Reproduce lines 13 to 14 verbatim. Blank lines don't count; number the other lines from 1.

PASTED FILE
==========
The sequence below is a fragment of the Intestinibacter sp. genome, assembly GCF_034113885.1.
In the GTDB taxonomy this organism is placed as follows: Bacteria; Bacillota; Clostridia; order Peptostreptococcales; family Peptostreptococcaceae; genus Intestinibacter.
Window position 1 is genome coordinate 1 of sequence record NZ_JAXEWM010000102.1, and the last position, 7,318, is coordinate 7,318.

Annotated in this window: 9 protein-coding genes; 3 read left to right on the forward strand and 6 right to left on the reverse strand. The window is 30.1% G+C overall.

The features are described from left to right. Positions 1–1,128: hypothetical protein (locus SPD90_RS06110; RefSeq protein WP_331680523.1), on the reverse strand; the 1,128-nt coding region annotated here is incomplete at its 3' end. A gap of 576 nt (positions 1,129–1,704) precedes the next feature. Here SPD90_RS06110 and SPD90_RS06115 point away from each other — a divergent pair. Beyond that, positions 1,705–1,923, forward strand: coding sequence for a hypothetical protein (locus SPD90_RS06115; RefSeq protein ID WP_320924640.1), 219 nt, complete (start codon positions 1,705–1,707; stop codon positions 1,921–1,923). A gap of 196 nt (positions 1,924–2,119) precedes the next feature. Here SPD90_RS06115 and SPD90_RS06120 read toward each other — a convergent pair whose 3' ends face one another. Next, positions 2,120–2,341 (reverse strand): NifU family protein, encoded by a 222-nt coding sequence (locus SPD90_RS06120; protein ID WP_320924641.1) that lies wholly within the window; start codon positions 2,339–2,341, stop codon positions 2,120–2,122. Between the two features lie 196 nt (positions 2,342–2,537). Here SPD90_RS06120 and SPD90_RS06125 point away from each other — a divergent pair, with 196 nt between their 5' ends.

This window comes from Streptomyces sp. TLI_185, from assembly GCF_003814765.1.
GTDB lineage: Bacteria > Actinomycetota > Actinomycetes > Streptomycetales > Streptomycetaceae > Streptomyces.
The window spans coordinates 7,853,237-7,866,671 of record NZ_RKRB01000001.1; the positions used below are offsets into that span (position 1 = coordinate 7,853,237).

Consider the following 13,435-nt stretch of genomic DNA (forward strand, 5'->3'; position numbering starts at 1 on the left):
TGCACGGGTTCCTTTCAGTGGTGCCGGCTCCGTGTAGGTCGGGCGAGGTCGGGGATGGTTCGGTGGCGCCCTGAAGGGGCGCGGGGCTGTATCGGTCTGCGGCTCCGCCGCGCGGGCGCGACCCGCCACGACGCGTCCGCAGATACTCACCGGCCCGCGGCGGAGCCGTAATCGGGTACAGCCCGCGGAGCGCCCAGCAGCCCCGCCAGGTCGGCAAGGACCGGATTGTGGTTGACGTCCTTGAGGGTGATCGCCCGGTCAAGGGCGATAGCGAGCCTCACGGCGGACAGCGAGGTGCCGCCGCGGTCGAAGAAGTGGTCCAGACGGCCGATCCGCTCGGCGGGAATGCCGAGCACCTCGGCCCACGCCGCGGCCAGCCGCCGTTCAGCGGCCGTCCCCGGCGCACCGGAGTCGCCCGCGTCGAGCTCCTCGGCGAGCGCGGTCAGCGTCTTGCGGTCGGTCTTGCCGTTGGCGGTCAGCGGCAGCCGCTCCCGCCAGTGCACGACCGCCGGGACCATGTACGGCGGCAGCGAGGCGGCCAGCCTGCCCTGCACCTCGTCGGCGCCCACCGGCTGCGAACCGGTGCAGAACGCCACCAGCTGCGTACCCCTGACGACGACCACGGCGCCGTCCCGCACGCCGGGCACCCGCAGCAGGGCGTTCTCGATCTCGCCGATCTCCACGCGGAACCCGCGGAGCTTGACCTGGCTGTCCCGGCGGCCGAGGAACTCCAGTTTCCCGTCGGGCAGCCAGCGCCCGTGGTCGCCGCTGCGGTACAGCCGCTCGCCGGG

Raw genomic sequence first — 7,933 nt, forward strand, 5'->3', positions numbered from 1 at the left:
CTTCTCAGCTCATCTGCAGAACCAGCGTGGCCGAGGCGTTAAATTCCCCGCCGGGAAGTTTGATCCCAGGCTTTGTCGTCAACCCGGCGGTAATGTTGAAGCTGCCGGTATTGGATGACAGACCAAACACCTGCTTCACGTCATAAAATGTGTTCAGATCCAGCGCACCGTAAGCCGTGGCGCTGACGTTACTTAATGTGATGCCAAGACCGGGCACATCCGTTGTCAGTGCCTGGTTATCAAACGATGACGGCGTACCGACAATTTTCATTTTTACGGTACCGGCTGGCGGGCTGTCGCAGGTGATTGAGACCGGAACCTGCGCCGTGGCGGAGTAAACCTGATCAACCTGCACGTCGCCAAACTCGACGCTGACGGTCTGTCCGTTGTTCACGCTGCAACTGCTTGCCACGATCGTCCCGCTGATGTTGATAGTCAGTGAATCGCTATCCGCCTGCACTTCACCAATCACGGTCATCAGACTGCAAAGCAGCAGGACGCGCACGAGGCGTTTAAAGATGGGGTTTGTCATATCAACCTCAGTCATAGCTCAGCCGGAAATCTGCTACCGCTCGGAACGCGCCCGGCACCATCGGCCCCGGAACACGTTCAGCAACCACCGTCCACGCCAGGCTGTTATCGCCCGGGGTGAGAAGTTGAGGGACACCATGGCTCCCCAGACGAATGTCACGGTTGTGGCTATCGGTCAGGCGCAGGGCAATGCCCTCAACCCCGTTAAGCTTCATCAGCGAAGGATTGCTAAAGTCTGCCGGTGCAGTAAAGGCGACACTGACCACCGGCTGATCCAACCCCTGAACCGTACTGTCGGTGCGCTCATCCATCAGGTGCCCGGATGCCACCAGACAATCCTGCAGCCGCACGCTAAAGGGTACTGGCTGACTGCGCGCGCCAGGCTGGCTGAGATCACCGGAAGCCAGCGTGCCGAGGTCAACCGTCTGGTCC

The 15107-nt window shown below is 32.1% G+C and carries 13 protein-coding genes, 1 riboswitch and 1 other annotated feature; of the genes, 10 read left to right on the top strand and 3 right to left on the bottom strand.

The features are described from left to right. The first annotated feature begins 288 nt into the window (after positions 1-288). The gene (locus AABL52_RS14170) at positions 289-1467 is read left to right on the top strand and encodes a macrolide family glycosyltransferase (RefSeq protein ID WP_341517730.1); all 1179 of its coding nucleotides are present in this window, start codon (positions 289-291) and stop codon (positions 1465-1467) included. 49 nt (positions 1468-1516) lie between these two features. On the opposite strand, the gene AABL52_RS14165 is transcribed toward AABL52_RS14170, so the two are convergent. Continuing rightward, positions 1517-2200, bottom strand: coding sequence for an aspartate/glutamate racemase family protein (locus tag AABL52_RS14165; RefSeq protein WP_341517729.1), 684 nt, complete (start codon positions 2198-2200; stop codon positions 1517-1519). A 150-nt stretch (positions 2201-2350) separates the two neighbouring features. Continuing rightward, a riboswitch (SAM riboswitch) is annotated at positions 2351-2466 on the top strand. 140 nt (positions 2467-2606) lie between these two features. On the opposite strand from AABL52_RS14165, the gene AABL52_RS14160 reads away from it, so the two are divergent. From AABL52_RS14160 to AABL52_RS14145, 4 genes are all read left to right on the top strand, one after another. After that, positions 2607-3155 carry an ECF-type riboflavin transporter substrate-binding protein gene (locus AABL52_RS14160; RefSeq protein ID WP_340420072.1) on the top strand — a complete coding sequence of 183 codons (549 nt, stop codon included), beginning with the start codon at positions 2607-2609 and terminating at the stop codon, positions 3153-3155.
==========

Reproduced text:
The 15107-nt window shown below is 32.1% G+C and carries 13 protein-coding genes, 1 riboswitch and 1 other annotated feature; of the genes, 10 read left to right on the top strand and 3 right to left on the bottom strand.

The features are described from left to right. The first annotated feature begins 288 nt into the window (after positions 1-288). The gene (locus AABL52_RS14170) at positions 289-1467 is read left to right on the top strand and encodes a macrolide family glycosyltransferase (RefSeq protein ID WP_341517730.1); all 1179 of its coding nucleotides are present in this window, start codon (positions 289-291) and stop codon (positions 1465-1467) included. 49 nt (positions 1468-1516) lie between these two features. On the opposite strand, the gene AABL52_RS14165 is transcribed toward AABL52_RS14170, so the two are convergent. Continuing rightward, positions 1517-2200, bottom strand: coding sequence for an aspartate/glutamate racemase family protein (locus tag AABL52_RS14165; RefSeq protein WP_341517729.1), 684 nt, complete (start codon positions 2198-2200; stop codon positions 1517-1519). A 150-nt stretch (positions 2201-2350) separates the two neighbouring features. Continuing rightward, a riboswitch (SAM riboswitch) is annotated at positions 2351-2466 on the top strand. 140 nt (positions 2467-2606) lie between these two features. On the opposite strand from AABL52_RS14165, the gene AABL52_RS14160 reads away from it, so the two are divergent. From AABL52_RS14160 to AABL52_RS14145, 4 genes are all read left to right on the top strand, one after another. After that, positions 2607-3155 carry an ECF-type riboflavin transporter substrate-binding protein gene (locus AABL52_RS14160; RefSeq protein ID WP_340420072.1) on the top strand — a complete coding sequence of 183 codons (549 nt, stop codon included), beginning with the start codon at positions 2607-2609 and terminating at the stop codon, positions 3153-3155.